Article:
Discussion

The majority of patients undergoing treatment with molecularly targeted anti-cancer compounds acquire resistance after an initial response. For example, therapeutic resistance to ALK inhibitors is well documented for ALK-positive NSCLC and is known to arise through both ALK-dependent and -independent mechanisms20. ALK inhibitors are undergoing clinical assessment for ALK-positive pediatric malignancies including NB50,51, and growing evidence from preclinical studies indicates that both de novo and acquired resistance will be of concern13,16,17,18,19. In this study, we proactively investigated mechanisms of resistance to ALK inhibitors using CRISPRa screens in NB cell lines harboring recurrent point mutations in the ALK tyrosine kinase domain, including those previously shown to confer endogenous resistance to the ALK inhibitor crizotinib.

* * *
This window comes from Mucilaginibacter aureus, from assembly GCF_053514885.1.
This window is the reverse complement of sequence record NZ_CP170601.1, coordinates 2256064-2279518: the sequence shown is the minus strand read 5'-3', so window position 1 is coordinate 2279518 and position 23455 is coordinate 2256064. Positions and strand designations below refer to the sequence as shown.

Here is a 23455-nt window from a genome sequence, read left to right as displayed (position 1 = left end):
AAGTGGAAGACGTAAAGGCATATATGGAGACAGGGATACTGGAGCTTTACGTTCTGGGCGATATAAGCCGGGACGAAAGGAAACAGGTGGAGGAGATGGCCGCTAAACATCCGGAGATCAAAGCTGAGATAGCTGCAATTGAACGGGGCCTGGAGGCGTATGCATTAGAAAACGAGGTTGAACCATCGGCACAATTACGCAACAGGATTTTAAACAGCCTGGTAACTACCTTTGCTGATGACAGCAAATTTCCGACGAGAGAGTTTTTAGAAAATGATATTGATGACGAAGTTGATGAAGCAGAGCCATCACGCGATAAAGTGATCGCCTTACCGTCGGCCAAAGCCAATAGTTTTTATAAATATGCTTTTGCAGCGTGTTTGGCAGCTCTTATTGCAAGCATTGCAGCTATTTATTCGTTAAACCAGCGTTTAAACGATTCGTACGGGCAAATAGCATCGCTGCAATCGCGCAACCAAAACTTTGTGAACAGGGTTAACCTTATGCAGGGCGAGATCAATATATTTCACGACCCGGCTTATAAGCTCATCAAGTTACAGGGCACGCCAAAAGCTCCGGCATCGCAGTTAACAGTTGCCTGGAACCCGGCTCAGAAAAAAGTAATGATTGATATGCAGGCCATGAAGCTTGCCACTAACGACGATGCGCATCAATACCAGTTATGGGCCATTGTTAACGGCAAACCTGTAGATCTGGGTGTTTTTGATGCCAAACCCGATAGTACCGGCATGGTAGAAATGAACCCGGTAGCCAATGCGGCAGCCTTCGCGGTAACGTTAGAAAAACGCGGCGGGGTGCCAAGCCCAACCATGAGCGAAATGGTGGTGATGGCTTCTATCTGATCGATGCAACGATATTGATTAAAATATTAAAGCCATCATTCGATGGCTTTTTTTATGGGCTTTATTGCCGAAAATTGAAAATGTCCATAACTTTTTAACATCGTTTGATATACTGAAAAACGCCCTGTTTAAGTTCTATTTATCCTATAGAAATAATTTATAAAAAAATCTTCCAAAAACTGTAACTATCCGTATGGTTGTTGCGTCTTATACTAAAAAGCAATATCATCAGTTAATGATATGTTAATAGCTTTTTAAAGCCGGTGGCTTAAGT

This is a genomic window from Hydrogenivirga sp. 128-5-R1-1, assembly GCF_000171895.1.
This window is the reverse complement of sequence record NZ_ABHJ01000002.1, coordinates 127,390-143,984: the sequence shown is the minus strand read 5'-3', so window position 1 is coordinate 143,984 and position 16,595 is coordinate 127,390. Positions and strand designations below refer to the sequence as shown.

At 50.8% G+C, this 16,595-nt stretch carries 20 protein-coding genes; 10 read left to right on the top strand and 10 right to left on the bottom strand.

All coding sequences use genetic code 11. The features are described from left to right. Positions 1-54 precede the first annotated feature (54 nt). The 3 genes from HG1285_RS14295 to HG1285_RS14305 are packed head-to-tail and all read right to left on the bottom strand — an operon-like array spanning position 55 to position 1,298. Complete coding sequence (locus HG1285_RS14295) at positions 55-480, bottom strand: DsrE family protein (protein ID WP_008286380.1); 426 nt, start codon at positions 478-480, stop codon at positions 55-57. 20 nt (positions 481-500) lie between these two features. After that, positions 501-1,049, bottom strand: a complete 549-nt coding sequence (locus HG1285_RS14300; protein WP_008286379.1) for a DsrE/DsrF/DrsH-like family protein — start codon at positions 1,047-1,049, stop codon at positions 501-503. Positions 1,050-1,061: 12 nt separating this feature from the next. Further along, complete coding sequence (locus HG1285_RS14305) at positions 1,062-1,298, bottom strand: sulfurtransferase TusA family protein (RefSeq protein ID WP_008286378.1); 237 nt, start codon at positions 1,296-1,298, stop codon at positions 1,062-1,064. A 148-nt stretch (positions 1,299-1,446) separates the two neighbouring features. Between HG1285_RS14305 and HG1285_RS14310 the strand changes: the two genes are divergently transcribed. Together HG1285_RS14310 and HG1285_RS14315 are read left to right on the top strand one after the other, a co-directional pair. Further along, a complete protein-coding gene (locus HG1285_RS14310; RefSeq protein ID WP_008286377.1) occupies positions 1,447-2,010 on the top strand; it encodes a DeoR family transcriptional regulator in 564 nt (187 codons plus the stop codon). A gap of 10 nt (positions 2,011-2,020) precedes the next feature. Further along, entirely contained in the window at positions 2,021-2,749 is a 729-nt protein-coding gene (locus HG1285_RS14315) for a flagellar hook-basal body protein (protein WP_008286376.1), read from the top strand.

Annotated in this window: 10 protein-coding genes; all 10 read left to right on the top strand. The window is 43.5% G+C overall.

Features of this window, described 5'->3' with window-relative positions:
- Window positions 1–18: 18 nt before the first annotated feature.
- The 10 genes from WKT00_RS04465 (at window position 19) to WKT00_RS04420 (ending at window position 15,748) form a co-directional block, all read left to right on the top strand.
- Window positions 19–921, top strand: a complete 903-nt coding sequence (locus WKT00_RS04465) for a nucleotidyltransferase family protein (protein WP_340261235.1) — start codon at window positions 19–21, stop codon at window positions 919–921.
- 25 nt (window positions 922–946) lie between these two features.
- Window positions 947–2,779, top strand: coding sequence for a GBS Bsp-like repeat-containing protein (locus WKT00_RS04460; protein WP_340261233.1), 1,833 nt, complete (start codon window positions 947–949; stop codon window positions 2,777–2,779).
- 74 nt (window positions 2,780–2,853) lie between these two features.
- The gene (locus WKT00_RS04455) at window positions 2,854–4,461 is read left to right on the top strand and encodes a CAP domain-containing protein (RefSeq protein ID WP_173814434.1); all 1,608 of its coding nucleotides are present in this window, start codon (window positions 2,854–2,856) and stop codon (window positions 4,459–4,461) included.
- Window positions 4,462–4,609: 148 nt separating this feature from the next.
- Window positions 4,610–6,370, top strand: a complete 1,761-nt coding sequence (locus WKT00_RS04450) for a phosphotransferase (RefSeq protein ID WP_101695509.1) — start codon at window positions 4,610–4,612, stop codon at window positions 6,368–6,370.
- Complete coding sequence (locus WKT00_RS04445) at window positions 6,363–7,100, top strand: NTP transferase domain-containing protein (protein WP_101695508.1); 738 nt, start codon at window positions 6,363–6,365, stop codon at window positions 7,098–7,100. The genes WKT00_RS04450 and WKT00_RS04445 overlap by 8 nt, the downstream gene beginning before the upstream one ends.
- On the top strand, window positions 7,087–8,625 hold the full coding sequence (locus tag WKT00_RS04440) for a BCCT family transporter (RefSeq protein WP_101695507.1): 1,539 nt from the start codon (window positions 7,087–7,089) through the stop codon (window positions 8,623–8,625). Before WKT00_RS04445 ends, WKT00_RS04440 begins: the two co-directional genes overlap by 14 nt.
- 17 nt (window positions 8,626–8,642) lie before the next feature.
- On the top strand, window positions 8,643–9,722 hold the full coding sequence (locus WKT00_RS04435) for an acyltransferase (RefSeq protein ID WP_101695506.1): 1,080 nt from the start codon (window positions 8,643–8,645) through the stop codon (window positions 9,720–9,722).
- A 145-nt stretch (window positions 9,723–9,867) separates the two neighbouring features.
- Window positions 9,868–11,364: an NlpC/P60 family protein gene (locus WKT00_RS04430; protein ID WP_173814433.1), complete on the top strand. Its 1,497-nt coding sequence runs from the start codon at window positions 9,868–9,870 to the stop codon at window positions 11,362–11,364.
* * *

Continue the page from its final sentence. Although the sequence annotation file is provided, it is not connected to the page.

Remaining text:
Importantly, a genome-wide CRISPRa screening approach allowed us to fully explore all potential resistance mechanisms in an unbiased manner. Our work has expanded on the findings of previously published studies investigating ALK inhibitor resistance mechanisms in NB13,52; AXL activation was identified by a phospho-proteomic assay in NB cell lines rendered resistant to ALK inhibitors through continuous exposure to increasing concentrations of drugs52, whereas MYCN overexpression was reported as a resistance mechanism in another study13. Of note, whilst MYC was identified as a resistance driver in our screen, neither MYCN nor AXL were among the resistance driver candidates identified. This may be due to insufficient overexpression of MYCN or AXL induced by the CRISPR-SAM system as variable overexpression levels were observed for different genes in our study. Ultimately, the in vitro studies conducted to date are potentially predictive of resistance mechanisms in patients, but until more children with NB have been treated with ALK inhibitors and biopsy material is taken for study at relapse, CRISPR screens, while having their caveats, offer the best approach for global, unbiased identification of resistance mechanisms. CRISPRa screens were conducted, employing the second-generation ALK inhibitors brigatinib and ceritinib at both ED50 and ED75 concentrations to enable discrimination between potential compound- and concentration-dependent resistance mechanisms. As expected, we observed the greatest number of resistance genes at the higher (ED75) concentrations of brigatinib and ceritinib in SH-SY5Y and CHLA-20 cells. Distinct sets of resistance genes were observed amongst different concentrations of ALK inhibitors, with only three genes (MET, PIM1, and SAGE1) common to both inhibitors at both ED50 and ED75 concentrations. Activation of c-MET has previously been shown to confer resistance to alectinib in ALK-positive NSCLC31, consistent with a partial functional redundancy of c-MET and ALK due to convergence on several pro-survival signaling pathways20. PIM1 is a serine/threonine kinase, the expression of which is controlled by the JAK/STAT pathway, and has also been associated with resistance to chemotherapy33,34,35 and molecularly targeted agents36,37 in several cancer types, but to our knowledge not previously for NB. Of the 16 resistance genes identified in brigatinib and ceritinib-treated NB cells at the ED75, two are known to be activated downstream of ALK, namely KRAS and PIK3CD (PI3Kδ). Copy number gain and mutational activation of KRAS at codon 12 has been shown to confer resistance to crizotinib and ceritinib in ALK-positive NSCLC24,53. Similarly, mutational activation of PIK3CA is reported as a resistance mechanism to alectinib and ceritinib in these patients54,55. Interestingly, we identified a resistance gene (MFSD2A)56 encoding a sodium-dependent transporter of fatty acids expressed in brain endothelium, in both SH-SY5Y and CHLA-20 cells treated with brigatinib or ceritinib at ED75 concentrations, most likely functioning as an efflux pump for ALK inhibitors although this remains to be investigated further. Encouragingly, gene set enrichment analysis of the putative resistance genes showed an enrichment for genes involved in negative regulation of cell death.